Walking to end slavery


Pamela Wagner, left, of Sidney, leads a line of people in a walk around the courtsquare in downtown Sidney, Saturday, Oct. 20, to draw attention to human trafficking that is happening locally and internationally. Before the walk, a story was shared of a man from a local company who convinced a woman from Guatamala to marry him so she could move to the U.S. and then kept her in his house, monitoring her with a video security system, abusing her and making her sleep with his friends. People around the world also staged walks on the same day.

Pamela Wagner, left, of Sidney, leads a line of people in a walk around the courtsquare in downtown Sidney, Saturday, Oct. 20, to draw attention to human trafficking that is happening locally and internationally. Before the walk, a story was shared of a man from a local company who convinced a woman from Guatamala to marry him so she could move to the U.S. and then kept her in his house, monitoring her with a video security system, abusing her and making her sleep with his friends. People around the world also staged walks on the same day.


Luke Gronneberg | Sidney Daily News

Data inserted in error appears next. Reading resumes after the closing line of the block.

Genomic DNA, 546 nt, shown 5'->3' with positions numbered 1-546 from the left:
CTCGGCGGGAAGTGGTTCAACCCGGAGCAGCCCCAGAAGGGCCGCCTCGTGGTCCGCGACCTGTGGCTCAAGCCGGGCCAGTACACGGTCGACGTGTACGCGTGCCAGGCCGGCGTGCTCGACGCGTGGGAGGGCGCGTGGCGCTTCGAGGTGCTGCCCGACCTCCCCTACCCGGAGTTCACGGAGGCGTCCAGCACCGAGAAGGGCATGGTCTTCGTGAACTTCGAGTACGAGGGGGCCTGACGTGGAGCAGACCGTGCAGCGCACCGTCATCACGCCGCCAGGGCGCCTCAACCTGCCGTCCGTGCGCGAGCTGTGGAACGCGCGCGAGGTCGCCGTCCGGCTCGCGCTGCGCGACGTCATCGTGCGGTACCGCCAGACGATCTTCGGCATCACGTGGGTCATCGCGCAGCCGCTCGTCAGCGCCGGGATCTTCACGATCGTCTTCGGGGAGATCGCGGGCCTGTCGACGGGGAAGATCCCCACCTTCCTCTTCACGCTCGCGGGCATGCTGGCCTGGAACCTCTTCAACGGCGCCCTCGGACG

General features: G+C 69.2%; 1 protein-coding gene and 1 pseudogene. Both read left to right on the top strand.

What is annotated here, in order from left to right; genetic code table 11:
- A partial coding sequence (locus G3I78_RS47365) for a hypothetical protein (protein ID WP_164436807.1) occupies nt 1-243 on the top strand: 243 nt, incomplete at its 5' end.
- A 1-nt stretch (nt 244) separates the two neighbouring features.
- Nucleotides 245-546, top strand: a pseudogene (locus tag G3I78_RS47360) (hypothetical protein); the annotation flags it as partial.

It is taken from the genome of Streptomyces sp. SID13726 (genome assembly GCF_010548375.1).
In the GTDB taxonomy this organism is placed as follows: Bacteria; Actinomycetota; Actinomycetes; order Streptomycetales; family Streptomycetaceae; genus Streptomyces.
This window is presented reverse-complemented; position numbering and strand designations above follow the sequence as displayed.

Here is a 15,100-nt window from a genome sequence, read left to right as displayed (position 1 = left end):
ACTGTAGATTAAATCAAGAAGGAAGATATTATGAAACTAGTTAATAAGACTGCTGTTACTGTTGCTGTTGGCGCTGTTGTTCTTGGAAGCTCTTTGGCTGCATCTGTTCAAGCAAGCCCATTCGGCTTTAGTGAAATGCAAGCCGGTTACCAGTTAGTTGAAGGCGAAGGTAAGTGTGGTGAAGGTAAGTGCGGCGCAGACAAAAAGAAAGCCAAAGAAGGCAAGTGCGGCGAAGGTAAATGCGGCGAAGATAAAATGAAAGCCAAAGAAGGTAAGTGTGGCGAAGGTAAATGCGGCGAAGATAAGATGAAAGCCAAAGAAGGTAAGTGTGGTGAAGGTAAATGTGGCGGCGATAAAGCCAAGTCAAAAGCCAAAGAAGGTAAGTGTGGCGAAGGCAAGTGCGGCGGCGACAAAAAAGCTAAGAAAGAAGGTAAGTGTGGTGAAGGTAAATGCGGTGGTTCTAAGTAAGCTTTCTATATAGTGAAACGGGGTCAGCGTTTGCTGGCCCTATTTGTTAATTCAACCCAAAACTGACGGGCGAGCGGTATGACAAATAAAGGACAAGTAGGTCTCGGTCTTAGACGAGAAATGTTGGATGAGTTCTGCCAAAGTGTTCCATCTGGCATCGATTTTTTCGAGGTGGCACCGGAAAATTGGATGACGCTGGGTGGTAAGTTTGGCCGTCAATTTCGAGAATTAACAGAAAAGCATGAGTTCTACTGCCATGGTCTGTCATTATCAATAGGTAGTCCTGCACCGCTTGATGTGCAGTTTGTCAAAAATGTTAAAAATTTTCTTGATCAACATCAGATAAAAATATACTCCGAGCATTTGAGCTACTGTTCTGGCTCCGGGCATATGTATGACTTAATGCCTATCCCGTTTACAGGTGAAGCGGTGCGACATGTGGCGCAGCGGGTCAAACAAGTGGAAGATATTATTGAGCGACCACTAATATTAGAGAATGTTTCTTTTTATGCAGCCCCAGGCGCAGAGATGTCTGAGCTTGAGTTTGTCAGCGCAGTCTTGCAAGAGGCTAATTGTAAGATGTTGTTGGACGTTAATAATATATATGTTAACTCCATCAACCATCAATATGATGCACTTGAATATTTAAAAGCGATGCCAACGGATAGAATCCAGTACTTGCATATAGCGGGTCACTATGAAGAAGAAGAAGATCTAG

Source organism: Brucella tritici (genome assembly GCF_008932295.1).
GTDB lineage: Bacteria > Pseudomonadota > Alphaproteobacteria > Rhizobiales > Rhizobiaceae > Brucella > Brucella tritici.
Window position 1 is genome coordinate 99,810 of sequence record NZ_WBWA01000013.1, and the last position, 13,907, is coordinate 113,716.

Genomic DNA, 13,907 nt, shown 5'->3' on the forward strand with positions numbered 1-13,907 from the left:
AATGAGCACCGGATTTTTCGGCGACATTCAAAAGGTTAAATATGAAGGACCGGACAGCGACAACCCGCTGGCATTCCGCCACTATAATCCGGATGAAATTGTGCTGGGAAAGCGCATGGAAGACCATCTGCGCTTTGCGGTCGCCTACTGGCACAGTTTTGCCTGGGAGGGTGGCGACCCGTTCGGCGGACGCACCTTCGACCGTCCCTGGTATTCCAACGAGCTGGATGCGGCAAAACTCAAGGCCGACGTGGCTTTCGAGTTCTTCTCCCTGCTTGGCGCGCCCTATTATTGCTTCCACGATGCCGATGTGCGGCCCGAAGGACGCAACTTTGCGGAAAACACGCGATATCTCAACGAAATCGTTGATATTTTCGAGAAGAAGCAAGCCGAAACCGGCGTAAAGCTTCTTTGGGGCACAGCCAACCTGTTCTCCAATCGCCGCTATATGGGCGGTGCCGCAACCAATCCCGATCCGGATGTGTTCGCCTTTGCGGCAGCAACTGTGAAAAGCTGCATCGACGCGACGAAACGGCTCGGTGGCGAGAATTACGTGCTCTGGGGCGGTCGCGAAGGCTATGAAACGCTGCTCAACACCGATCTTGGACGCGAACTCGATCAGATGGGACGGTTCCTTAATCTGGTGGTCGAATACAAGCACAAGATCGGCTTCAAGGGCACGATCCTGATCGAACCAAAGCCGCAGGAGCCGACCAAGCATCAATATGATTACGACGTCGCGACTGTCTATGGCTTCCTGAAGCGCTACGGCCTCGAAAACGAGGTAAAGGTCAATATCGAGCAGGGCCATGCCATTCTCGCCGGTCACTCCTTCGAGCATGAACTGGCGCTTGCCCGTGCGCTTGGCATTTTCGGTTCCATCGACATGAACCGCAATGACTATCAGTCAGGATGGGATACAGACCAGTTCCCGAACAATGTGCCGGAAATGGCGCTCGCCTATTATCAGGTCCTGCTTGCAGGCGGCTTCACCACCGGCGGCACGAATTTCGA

Pamela Wagner, left, of Sidney, leads a line of people in a walk around the courtsquare in downtown Sidney, Saturday, Oct. 20, to draw attention to human trafficking that is happening locally and internationally. Before the walk, a story was shared of a man from a local company who convinced a woman from Guatamala to marry him so she could move to the U.S. and then kept her in his house, monitoring her with a video security system, abusing her and making her sleep with his friends. People around the world also staged walks on the same day.

Pamela Wagner, left, of Sidney, leads a line of people in a walk around the courtsquare in downtown Sidney, Saturday, Oct. 20, to draw attention to human trafficking that is happening locally and internationally. Before the walk, a story was shared of a man from a local company who convinced a woman from Guatamala to marry him so she could move to the U.S. and then kept her in his house, monitoring her with a video security system, abusing her and making her sleep with his friends. People around the world also staged walks on the same day.
https://www.sidneydailynews.com/wp-content/uploads/sites/47/2018/10/web1_SDN102218Slavery.jpgPamela Wagner, left, of Sidney, leads a line of people in a walk around the courtsquare in downtown Sidney, Saturday, Oct. 20, to draw attention to human trafficking that is happening locally and internationally. Before the walk, a story was shared of a man from a local company who convinced a woman from Guatamala to marry him so she could move to the U.S. and then kept her in his house, monitoring her with a video security system, abusing her and making her sleep with his friends. People around the world also staged walks on the same day. Luke Gronneberg | Sidney Daily News